How Marvel Carefully Crafted Its Best Action Sequence in 'Shang-Chi'

'Shang-Chi and the Legend of the Ten Rings'Credit: Walt Disney Studios Motion Pictures
Speeding buses, practical fight sequences, and a year's worth of work led to the best seven minutes of Shang-Chi and the Legend of the Ten Rings

Near the end of the film’s first act, the bus scene sees Shang-Chi (Simu Liu) and his best friend (Awkwafina) ambushed by the members of the Ten Rings. The action sequence, which takes place on a moving bus, goes on for roughly seven minutes and is easily one of the best fight sequences on film in recent years.  

Not only is this the best “hero shows off their powers for the first time” scene, but it is captivating in how it uses San Francisco’s MUNI buses. 

As someone who rode those buses every day for three years, it was exciting to see the double-length buses be used in a fight scene that pays homage to the iconic stuntman himself, Jackie Chan. To bring these scenes to life, the stunt team and performers paid close attention to the bus’ previsualized route and practical stunts that would showcase Shang-Chi as a force to be reckoned with. 

While the exterior shots of the bus spiraling out of control down steep San Francisco roads were done on location, the fight stunts were captured in the safe environment of a soundstage in Australia. 

Director Destin Daniel Cretton focused on raising the stakes for this fight scene by planning out each moment with the stunt team through previsualized CGI shots of the bus’ wild ride, providing an accurate roadmap for the stunt team to create their epic fight sequence. 

Andy Cheng, the fight coordinator for the film, was excited to craft a fight on the moving bus and decided to rehearse on the bus instead of opting for a gym like most coordinators would do. 

Inspired by a lesson he learned while working with Jackie Chan, Cheng stated, “Sometimes when you read a script, [you say], 'Oh, this is happening in this thing,' but you just do it at the gym. You start pretending. For me, I feel when you go to the location and see it, that’s how you create things because [you’re] not pretending.” 

BTS Simu Liu as Shang-Chi on the 3ft bus rigCredit: Befores and Afters

Practicing on the bus allowed the crew to solve some practical challenges that they wouldn’t have caught earlier on. For example, Razor Fist (Florian Munteanu) was so tall that he kept hitting his head on the top of the bus. The crew constantly reminded him to duck down when moving through the bus to prevent him from hitting his head. 

The rehearsals also helped identify where rubber padding should be added in the bus to keep the performers safe from injury. 

To make the fight sequence look practical, the team reconfigured two MUNI buses on a soundstage that could be taken apart and put back together. All the chairs, poles, and windows could be removed to make space for stunt people and camera operators. The crew also built a sliding camera track on the bus’ roof to allow the stunt performers more room to move around as well as capture dynamic shots in a single take.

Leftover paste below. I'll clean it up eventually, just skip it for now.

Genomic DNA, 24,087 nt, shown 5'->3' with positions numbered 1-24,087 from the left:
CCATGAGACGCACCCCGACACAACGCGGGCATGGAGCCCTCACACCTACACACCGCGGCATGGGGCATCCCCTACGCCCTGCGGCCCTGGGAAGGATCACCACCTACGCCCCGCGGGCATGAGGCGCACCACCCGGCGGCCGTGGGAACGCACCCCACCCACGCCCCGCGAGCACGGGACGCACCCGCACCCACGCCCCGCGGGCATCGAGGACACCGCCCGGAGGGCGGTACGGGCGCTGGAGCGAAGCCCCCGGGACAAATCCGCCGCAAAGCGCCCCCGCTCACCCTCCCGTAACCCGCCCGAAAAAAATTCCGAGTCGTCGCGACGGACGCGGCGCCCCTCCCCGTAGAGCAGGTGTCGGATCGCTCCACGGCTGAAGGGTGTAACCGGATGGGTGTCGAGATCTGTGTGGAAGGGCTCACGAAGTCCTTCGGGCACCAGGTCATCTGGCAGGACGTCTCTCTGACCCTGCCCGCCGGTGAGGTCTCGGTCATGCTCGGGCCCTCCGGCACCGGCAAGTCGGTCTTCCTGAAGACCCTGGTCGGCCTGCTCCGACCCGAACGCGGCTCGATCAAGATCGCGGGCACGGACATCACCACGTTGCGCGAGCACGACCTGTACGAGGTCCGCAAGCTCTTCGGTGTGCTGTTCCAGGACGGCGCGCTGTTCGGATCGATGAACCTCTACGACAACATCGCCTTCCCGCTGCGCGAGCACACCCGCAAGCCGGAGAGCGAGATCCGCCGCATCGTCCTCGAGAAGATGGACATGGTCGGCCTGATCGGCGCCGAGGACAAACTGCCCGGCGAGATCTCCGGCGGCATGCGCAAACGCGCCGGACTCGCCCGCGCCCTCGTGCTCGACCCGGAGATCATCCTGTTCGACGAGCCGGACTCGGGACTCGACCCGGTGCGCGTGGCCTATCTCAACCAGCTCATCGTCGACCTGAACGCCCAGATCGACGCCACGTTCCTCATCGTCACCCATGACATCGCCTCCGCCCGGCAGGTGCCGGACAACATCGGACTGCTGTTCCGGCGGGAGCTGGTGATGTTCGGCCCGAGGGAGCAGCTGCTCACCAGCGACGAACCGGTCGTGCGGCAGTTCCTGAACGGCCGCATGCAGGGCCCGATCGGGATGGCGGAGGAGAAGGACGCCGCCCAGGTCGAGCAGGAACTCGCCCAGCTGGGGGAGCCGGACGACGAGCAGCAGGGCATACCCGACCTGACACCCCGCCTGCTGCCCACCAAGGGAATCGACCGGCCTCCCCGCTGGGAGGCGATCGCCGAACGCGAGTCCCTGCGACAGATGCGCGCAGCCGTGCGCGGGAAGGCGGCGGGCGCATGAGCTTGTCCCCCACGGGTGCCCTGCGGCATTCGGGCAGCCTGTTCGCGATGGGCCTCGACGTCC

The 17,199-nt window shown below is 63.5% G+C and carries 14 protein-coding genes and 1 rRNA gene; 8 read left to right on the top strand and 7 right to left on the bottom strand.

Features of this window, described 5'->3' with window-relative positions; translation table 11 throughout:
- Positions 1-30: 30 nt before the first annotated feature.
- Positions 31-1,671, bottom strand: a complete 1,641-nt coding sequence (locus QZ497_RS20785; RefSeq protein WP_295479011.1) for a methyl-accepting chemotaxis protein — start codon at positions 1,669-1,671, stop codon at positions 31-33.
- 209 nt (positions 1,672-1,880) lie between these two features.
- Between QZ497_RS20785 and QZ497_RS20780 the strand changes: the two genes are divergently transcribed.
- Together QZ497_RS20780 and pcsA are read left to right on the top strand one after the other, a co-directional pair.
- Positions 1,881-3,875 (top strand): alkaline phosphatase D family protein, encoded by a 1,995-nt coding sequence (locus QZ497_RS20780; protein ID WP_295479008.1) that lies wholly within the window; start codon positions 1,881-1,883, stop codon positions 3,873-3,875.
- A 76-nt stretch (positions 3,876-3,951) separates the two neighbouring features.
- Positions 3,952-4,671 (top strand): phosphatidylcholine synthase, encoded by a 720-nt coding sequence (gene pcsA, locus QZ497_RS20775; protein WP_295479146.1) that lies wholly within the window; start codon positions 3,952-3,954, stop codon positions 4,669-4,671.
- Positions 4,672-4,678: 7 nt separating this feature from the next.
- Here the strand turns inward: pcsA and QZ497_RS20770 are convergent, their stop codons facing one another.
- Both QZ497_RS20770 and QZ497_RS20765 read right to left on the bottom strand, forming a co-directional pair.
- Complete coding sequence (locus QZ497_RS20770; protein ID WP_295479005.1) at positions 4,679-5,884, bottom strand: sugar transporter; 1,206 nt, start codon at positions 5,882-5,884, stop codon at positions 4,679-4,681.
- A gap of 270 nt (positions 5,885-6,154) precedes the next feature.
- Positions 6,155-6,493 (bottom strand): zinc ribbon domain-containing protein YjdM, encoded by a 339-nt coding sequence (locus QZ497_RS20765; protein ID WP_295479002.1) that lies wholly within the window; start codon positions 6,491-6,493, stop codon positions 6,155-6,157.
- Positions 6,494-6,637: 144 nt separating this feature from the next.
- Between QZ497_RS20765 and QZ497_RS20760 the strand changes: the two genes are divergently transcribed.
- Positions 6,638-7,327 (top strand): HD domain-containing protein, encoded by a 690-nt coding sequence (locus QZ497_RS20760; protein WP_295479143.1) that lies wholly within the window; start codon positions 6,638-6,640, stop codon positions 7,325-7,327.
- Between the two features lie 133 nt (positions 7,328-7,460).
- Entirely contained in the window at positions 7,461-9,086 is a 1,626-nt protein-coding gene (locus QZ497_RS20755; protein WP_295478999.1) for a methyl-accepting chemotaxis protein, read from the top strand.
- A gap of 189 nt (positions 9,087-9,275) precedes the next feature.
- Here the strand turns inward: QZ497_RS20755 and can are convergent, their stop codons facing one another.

After rehearsing, the next step was how to execute a fight scene on a moving set that was engaging and exciting. Many of these stunts couldn’t be performed on location safely, so the crew constructed two bus rigs that simulated the movement of a bus moving through San Francisco. 

The bus rigs used for 'Shang-Chi and the Legend of the Ten Rings' Credit: Befores and Afters

The first was built 3 feet off the ground on a rig capable of moving, shaking, and tilting up to 10 degrees. For shots of Shang-Chi outside of the bus, this rig was used to keep the bus stable enough for stunts to be performed. A treadmill was also placed on the outside of the bus to mimic the road passing underneath the bus. 

The second rig was built on a 15-foot high gimbal capable of tilting up to 45 degrees. This rig was great for sharp turns that would whip the second half of the bus.

The crew made many adjustments to make the ride feel naturalistic through lighting. Cinematographer Bill Pope built light grids around the bus to emulate the light captured on location and cast accurate shadows for each turn the bus makes. Wind on the broken accordion flaps was manually moved by the crew. 

Through the power of detail and amazing editing, the on location shots are hard to tell apart from the soundstage shots. The sequence is fun to watch, and each detail was carefully looked at by the fight coordinator and crew. 

Shang-Chi and the Legend of the Ten Rings is a film that has a lot of love put into its filming, and you can see the cast and crew's love and appreciation shine in the fight sequences. Not only is the bus sequence carefully crafted, but it also highlights Shang-Chi’s personality, skill, and will to protect those around him. 

Is there a detail that you love from this fight sequence that I didn’t mention? Let me know in the comments why it stood out to you!      

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super and best film in 2022

January 23, 2022 at 7:29PM

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